Rights of Migrants and Minorities
- Author(s): Menjívar, Cecilia;
- Rumbaut, Rubén G
- Editor(s): Blau, J;
- Brunsma, D;
- Moncada, A;
- Zimmer, C
- et al.
Published Web Locationhttp://papers.ssrn.com/sol3/papers.cfm?abstract_id=2024576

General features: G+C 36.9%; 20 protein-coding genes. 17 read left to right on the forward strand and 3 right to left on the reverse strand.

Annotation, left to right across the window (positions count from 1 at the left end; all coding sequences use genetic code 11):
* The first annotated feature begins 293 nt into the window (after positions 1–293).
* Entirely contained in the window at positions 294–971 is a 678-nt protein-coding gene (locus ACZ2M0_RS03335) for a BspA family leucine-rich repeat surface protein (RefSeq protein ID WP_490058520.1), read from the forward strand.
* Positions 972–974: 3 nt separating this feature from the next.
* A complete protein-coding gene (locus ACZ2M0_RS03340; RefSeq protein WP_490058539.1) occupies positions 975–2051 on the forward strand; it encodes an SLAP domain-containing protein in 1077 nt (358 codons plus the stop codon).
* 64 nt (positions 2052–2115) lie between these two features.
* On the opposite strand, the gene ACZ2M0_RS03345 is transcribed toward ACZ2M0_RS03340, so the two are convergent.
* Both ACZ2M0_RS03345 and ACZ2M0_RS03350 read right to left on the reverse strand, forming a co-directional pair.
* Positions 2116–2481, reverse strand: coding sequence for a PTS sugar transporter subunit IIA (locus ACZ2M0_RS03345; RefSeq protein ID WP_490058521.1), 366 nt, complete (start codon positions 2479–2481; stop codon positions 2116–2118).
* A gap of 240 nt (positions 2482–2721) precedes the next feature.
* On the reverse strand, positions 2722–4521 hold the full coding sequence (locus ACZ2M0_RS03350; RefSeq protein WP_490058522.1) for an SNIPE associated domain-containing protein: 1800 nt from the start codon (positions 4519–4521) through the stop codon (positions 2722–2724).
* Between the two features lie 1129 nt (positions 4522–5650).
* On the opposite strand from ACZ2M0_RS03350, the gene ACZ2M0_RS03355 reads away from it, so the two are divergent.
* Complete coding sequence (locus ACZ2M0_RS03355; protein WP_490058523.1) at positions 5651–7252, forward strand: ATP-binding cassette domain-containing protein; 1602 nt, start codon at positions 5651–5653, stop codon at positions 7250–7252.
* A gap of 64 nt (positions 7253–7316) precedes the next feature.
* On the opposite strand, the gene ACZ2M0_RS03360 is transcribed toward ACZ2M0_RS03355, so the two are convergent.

In this chapter we contrast the goals and principles enshrined in two United Nations’ treaties — the International Convention on the Elimination of All Forms of Racial Discrimination, and the International Convention on the Protection of the Rights of All Migrant Workers and Members of their Families — with their implementation in the United States. We expose the gaps between de jure declarations based on universal principles of human rights and de facto practices, between rhetoric and reality, while noting increasing trends toward the erosion of personhood rights. We underscore the consequences of universal human rights violations for various communities in the United States, noting the social suffering and harm that it engenders. In doing so, we note the discrepancies and the dissonance between contemporary laws contained in national edicts that are in principle unbiased and “neutral” and the gross violations of the rights of the individuals that they putatively protect.